By LYDIA BERGLAR
The Mobley family is enjoying a breath of fresh air as they grow blueberries, sell flowers, and invite others to experience the beauty of Fox Mountain Farm. Clyde, Kendra, and their three children especially appreciate life on the farm after living in the suburbs of Atlanta for many years.
Located at 145 Fox Mountain Road in Rising Fawn, the farm sits on a secluded piece of property at the base of Fox Mountain. Guests drive under the interstate bridge, follow a gravel road, and pass a pond before reaching the fields of flowers ready to be picked. The Mobleys have plans to add signage to help guide visitors.
The Mobleys and Clyde’s parents, Daniel and Lisa, purchased the property not long before COVID-19. They then sold their home and floor/carpet care business in Atlanta and officially moved to Dade County.
Kendra explained that they were both eager to leave Atlanta and make a home on their own land. Clyde said, “Henry County on the southern side of Atlanta used to be a really small town, like Dade County, but Atlanta grew and swallowed it up. The final straw for me was when it took 30 minutes to go just three miles.”
Kendra added that she grew up in a small town in California on an orchard. “I want our kids to grow up in a similar environment, and we love it here.” The couple appreciates the little details about small town life, such as the Rising Fawn post office knowing them by name.
The farm initially started with blueberry bushes that customers will be able to pick berries from themselves, but these take several years to mature. While waiting for the blueberries to be ready for consumers, the Mobleys wanted to get the word out about the farm.
Clyde said, “We’re trying to get people out here and start building up our business so when the blueberries are big enough to pick, people will already know about us.”
Kendra has long enjoyed growing flowers, and she plans to grow them regardless of the farm’s enterprises. However, selling flowers was a perfect way to spread the name of Fox Mountain Farm and test people’s interest.
They planted zinnias, dahlias, marigolds, sunflowers, and several smaller varieties such as globe amaranth this year. They opened the farm to the public toward the end of June, and the “trial run” season has already proven successful.
Clyde said, “We’re really surprised by how quickly people have been starting to show up. We didn’t know what kind of feedback we would get, if there would be a lot of interest in the flowers, but there is and it’s exciting.”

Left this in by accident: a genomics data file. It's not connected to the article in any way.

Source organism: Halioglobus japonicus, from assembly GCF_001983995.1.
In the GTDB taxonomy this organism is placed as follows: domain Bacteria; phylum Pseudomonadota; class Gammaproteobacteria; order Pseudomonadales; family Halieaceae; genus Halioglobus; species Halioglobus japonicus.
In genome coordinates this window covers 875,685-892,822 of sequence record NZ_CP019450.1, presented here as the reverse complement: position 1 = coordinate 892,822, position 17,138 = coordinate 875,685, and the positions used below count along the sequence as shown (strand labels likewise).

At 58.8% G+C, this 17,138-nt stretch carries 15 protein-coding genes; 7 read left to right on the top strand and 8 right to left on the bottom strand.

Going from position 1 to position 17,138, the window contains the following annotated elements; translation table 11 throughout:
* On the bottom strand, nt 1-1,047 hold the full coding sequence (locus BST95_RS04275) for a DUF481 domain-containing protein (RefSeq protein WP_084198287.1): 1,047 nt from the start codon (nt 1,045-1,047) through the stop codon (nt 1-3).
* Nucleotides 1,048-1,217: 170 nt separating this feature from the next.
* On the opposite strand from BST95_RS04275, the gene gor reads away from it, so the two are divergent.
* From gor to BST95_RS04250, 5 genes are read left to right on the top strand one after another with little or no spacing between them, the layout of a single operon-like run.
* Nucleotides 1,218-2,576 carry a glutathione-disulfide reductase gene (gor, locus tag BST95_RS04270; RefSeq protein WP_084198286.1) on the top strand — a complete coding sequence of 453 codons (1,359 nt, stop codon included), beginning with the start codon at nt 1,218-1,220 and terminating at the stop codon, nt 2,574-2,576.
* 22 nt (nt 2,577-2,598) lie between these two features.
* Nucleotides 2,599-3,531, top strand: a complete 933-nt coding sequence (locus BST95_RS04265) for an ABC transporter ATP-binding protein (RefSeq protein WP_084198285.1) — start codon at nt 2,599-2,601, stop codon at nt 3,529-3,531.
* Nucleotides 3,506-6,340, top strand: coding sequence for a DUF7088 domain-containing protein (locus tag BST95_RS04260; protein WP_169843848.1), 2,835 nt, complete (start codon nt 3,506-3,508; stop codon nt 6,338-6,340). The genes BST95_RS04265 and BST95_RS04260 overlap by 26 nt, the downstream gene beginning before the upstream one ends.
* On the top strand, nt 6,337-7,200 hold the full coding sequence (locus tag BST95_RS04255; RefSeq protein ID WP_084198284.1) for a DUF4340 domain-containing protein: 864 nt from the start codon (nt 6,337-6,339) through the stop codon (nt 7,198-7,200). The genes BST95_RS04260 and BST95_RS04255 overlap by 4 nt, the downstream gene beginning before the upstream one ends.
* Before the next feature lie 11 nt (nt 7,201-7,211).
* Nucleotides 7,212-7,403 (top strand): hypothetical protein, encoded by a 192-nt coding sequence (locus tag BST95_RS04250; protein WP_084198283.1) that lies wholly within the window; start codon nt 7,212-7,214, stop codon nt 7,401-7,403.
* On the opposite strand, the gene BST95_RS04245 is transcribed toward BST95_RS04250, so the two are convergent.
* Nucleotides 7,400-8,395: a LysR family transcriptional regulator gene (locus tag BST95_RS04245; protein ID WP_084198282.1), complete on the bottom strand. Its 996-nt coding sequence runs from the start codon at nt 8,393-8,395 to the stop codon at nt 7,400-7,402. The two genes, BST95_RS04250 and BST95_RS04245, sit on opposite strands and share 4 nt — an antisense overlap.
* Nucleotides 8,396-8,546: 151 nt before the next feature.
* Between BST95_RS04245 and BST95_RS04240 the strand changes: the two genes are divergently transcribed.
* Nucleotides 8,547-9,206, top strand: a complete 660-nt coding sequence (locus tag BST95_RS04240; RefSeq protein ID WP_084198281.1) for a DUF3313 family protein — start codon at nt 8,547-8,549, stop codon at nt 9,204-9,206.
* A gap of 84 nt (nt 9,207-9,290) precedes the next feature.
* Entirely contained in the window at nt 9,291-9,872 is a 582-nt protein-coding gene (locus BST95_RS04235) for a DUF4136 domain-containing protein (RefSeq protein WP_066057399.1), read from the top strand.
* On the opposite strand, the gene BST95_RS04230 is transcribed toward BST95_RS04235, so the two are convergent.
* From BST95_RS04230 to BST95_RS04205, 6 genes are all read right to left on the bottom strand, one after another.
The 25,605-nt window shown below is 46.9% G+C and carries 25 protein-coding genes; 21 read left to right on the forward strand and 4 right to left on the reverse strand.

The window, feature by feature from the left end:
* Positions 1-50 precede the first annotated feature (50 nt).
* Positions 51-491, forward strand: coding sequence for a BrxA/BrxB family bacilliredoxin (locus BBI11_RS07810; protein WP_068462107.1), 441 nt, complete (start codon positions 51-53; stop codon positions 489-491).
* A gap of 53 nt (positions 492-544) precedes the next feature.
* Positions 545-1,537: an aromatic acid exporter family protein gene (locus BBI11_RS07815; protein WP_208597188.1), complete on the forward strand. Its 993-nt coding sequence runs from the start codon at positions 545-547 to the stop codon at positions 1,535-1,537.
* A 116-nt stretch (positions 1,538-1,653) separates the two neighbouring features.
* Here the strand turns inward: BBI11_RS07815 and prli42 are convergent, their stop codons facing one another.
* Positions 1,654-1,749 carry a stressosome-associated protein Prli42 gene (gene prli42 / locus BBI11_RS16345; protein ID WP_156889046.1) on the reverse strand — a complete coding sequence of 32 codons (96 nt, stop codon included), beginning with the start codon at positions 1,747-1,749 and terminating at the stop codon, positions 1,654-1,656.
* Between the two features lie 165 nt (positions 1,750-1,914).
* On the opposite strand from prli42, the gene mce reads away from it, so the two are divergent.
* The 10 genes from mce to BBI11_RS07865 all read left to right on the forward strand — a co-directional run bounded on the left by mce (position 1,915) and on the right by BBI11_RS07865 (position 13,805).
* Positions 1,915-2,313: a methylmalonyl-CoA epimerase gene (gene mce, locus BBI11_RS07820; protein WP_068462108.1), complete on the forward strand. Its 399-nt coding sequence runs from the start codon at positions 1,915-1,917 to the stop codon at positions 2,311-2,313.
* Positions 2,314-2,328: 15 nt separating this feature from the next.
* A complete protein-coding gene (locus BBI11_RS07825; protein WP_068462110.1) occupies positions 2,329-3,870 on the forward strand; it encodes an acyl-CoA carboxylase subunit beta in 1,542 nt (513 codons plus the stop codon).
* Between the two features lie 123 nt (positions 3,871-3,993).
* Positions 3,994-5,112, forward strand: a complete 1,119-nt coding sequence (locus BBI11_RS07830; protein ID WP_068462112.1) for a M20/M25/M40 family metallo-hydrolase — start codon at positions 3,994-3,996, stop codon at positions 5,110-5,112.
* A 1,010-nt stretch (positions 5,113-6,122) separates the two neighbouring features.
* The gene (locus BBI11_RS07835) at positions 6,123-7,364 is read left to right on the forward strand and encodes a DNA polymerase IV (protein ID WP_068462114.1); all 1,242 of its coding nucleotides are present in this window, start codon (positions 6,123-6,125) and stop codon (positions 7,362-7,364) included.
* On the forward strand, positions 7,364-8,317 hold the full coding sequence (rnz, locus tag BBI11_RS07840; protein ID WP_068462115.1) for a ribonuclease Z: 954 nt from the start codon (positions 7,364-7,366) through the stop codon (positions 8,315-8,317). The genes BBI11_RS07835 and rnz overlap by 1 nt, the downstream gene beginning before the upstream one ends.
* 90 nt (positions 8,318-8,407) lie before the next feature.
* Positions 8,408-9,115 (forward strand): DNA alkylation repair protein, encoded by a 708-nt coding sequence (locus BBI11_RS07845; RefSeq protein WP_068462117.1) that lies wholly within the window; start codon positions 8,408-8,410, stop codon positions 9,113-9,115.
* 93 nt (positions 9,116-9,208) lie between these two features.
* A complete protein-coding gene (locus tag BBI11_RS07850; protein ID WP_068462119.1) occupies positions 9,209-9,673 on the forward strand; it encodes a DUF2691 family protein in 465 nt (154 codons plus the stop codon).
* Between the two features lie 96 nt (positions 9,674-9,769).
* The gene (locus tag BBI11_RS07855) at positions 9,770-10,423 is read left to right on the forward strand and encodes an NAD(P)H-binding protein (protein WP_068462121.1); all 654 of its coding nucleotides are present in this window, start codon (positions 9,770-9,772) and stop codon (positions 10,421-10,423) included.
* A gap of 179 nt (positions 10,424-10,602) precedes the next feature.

Kendra added, “Everyone’s been great about sharing that they’ve been here on Facebook, and the local farmers here support each other.”
The farm is currently open Fridays and Saturdays from 9 a.m. to 1 p.m. and by appointment in the afternoons and on other days.
Visitors can purchase flowers by the bucket or with a subscription. For a flat $25 fee, guests can fill a bucket with their desired flowers. The subscription costs $100 and lasts through the end of the season. With the subscription, you can pick $20 worth of flowers each week (paying for any additional flowers). Kendra said, “This way, people can invest in our farm and benefit from it too.”
The season’s end and next season’s beginning depend on the weather. The Mobleys plan to sell flowers until the first frost. Kendra explained, “We don’t know exactly what to expect with this being our first year, but we’ve staggered our planting so we should get a longer bloom. They’re all annuals except for the dahlias, which are perennials. A lot of it is learning as we go. We’re going to start much sooner next year.”
Clyde added, “We’ve had a few growing pains, but it’s a lot of fun figuring everything out. We use landscaping fabric to help with weed control, but right after we first put it down, strong winds came through and ripped it up. We’re also going to buy row covers.”
One issue is keeping deer away from the blueberries and fruit trees. Deer ruined some fruit trees, but the Mobleys plan to replant these. They also plan to add blackberries (with several bushes already planted), expand their produce garden, and sell honey from their bees.
The Mobleys use organic methods, meaning organic fertilizers and pesticides only and no Round-Up or pre-emergent. Clyde said, “We want to know that what we’re putting on our own food is good for us and for our kids.”
Other plans for the future include growing peonies and more sunflowers. The Mobleys envision a sunflower field that could be used as a photo shoot area. They have a koi pond and plan to build a deck to better feed and view the fish. They also make and sell freeze dried candy, and they will have a booth at the Tractor Supply farmers market on August 19.
Kendra said, “I’m hoping we can add a little bit more every year and become one of those farms where you want to bring the whole family and spend the day.”
They envision a shop where products from the farm can be sold and a canopy near the flower fields where guests can arrange and tie their bouquets. While work on a parking area next to the field is in progress, the Mobelys currently shuttle guests in a utility vehicle.
To contact the farm, call 678-615-5848, email firstname.lastname@example.org, or message them on Facebook (under the name “Fox Mountain Farm”). The farm doesn’t have a website yet, so Facebook is the best way to see updates about hours, special events, and what’s currently for sale.